Security scandal in crypto: fraud by Merlin heats tempers


A security scandal in crypto is heating up tempers. A verified DeFi protocol uses a built-in backdoor to fool investors and extort millions. The special feature: The dApp called Merlin previously received a certificate from the auditing company CertiK.

Security scandal in crypto: fraud by Merlin heats tempers

On March 31, the developers first presented their new project. It is called Merlin and is said to exist as both a DEX and a liquidity pool in Ethereum’s zkSync scaling solution. The DEX generated a lot of interest on Twitter, and in just a few weeks, amassed over 12,000 followers.

On April 24-25, Merlin raised investments that totaled $2 million in ten short hours. Just a day later, all that money suddenly disappeared. The inventors of the platform initially speak of an exploit.

The rapid loss of all liquidity is particularly tragic given that Merlin hired CertiK, a blockchain security company. CertiK checked the program code of the dApp and rated it with 90 out of 100 points. The safety check was completed on April 14 after four days.

The fact that the DEX Merlin was still able to successfully exit fraud is now falling on CertiK’s toes. In the crypto scene, the horror at the apparently half-hearted work of the security auditors is enormous.

There are now memes on Twitter depicting CertiK’s work as dishonest or sloppy. The well-known crypto user The DeFi Edge shares a post that shows a security guard who does his job uncleanly. He writes: “This is how CertiK conducts its security checks.”

CertiK overlooks backdoor independent developers

It is the brains behind Merlin who first became aware of the apparent exploit on April 26, urging users on Twitter to stop interacting with the dApp to protect funds.

At the time, it was said that the exploit would be taken care of and the error responsible would be fixed. However, it quickly becomes clear that this is not an error. Instead, the three developers allegedly worked together to build a backdoor to be able to withdraw funds in pools on their own. Two million US dollars in damage.

“In the early hours of that day, several members of the back-end team flushed all of our smart contracts .” Write Merlin on Twitter on April 26th.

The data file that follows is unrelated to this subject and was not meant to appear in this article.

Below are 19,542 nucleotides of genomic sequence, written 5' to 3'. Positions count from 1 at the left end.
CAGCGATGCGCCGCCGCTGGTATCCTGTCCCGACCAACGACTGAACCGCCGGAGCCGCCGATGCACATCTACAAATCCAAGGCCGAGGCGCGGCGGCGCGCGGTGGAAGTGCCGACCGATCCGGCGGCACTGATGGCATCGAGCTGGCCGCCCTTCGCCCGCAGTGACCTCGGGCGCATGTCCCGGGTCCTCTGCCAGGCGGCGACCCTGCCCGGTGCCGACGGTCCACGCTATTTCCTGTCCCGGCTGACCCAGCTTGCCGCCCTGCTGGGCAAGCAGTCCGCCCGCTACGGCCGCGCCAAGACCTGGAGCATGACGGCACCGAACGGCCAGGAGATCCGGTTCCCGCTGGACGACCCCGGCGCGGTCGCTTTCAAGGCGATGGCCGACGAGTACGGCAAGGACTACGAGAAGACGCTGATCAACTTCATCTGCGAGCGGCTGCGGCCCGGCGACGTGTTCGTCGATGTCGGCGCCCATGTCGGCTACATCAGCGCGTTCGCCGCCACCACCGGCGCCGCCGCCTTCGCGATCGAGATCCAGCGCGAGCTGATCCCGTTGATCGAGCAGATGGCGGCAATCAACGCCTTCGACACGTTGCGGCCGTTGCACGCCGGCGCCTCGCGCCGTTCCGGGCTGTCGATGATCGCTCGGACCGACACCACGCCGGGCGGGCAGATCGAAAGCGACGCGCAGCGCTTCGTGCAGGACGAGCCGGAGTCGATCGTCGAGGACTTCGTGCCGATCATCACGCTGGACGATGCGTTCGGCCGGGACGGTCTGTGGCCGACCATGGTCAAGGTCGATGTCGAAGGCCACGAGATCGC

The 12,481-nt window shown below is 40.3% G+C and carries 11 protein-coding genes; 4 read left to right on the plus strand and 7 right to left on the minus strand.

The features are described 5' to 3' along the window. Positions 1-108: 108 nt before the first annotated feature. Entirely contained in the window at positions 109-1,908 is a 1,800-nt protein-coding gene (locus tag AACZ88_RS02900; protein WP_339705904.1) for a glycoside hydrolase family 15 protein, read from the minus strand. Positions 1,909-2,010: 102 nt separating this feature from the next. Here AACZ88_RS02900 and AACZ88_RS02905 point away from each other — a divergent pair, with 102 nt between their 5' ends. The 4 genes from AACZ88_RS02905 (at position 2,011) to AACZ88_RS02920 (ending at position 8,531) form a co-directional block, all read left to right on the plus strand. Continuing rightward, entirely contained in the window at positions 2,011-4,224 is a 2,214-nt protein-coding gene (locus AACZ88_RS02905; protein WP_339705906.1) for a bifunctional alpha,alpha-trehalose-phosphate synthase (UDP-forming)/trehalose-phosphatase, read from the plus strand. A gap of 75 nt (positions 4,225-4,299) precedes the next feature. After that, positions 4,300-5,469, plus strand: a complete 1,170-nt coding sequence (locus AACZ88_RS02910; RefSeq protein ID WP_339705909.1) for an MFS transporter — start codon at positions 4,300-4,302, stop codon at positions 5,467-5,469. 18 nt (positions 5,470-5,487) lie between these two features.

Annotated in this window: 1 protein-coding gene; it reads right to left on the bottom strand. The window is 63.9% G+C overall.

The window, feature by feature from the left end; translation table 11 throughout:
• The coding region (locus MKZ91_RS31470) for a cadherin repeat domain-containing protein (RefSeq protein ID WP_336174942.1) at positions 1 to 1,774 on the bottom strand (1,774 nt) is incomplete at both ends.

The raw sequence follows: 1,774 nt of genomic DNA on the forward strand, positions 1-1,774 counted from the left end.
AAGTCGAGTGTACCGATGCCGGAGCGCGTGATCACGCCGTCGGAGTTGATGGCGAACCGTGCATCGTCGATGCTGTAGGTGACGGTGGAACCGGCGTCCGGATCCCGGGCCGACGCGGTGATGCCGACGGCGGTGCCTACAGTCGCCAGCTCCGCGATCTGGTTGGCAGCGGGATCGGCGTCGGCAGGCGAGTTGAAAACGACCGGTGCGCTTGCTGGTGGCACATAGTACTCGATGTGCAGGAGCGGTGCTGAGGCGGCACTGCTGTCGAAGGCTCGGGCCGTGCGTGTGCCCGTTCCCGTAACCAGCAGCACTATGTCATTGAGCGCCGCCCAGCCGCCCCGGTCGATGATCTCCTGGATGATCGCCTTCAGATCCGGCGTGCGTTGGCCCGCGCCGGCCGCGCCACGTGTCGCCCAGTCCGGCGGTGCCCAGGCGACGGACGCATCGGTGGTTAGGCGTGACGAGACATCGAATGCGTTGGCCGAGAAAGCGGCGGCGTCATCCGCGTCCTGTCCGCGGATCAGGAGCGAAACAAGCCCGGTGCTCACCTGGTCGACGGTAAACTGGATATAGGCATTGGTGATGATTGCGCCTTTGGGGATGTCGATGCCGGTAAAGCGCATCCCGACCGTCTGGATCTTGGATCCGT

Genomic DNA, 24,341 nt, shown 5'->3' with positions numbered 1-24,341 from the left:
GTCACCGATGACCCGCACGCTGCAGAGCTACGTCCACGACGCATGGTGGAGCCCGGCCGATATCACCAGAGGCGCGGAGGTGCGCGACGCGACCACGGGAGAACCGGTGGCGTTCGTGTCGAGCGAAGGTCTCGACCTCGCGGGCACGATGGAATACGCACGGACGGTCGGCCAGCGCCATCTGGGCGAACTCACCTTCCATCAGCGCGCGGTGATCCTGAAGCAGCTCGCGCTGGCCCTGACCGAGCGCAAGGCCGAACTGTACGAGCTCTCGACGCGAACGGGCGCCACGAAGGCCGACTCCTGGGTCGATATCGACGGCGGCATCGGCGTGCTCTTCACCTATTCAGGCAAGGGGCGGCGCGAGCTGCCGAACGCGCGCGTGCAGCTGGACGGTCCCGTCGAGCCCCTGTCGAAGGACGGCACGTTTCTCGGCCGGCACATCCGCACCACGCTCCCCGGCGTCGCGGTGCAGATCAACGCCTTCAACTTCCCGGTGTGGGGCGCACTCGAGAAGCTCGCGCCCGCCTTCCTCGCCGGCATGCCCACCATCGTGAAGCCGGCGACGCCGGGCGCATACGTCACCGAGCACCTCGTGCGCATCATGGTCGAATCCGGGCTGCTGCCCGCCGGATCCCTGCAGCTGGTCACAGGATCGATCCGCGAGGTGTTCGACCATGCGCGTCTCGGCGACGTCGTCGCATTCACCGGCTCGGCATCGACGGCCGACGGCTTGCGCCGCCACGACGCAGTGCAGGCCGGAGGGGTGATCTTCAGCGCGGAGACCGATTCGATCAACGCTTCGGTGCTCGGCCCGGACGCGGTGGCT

After the backdoor scandal became known, CertiK quickly adjusted its evaluation of the program code. Instead of the previous 90 points, the test is suddenly adjusted to 38 points. The rating level drops from good to critical .

In a CertiK ranking list, the adaptation is evident to this day. Once upon a time, the DEX Merlin was prescribed at the 490th rank of all exams. In the meantime, the program has been postponed to 10,893. space without the underlying program code having changed.

CertiK itself, however, denies the blame for the million-dollar damage. Hugh Brooks, Director of Safety, even implied with his statement that the error had already been pointed out before the rug pull.

An audit is not a seal of approval, not a “pass” or “fail”, but an objective review of a project’s code. We always encourage users to read and understand audit reports before committing to any project.

Many people in the crypto scene suspect that CertiK accepts money willingly, but does not carry out the checks with the necessary seriousness.

The inventors of Merlin want to pay off all injured investors. They initiated criminal prosecution against the three developers responsible. They are apparently Serbian citizens, known on Github by the names OneDev0411 , dotnetstar82 and pos-ninja .

The work on the DEX will not be abandoned. After the current problem is solved, they want to continue the development of the original idea.

CertiK announces redress

Due to the huge outcry in the crypto scene, CertiK announced a reparation.

CertiK is exploring a community compensation plan to recover the $2 million in user funds lost from the Merlin DEX rug pull.

Writes the company on Twitter. In addition, there is hope that the funds will be obtained through the work of the Serbian authorities.

CertiK is offering a $400,000 reward to the programmers responsible if they voluntarily return the stolen $2 million. Nevertheless, CertiK remains on its position. A problem has been pointed out. However, there was no actual error and therefore could not be criticized.

Although we addressed the issues of permissions in the audit report, we want to help affected users. We are determined to find those behind this incident. More details on compensation will be released soon.

In the security analysts’ audit report, the back door that led to theft emerges as a “centralization” issue. CertiK consulted Merlin about this issue. Critics on Twitter say the critical code should have been flagged as a security risk because it was not critical to the DEX’s operation, but posed a threat.

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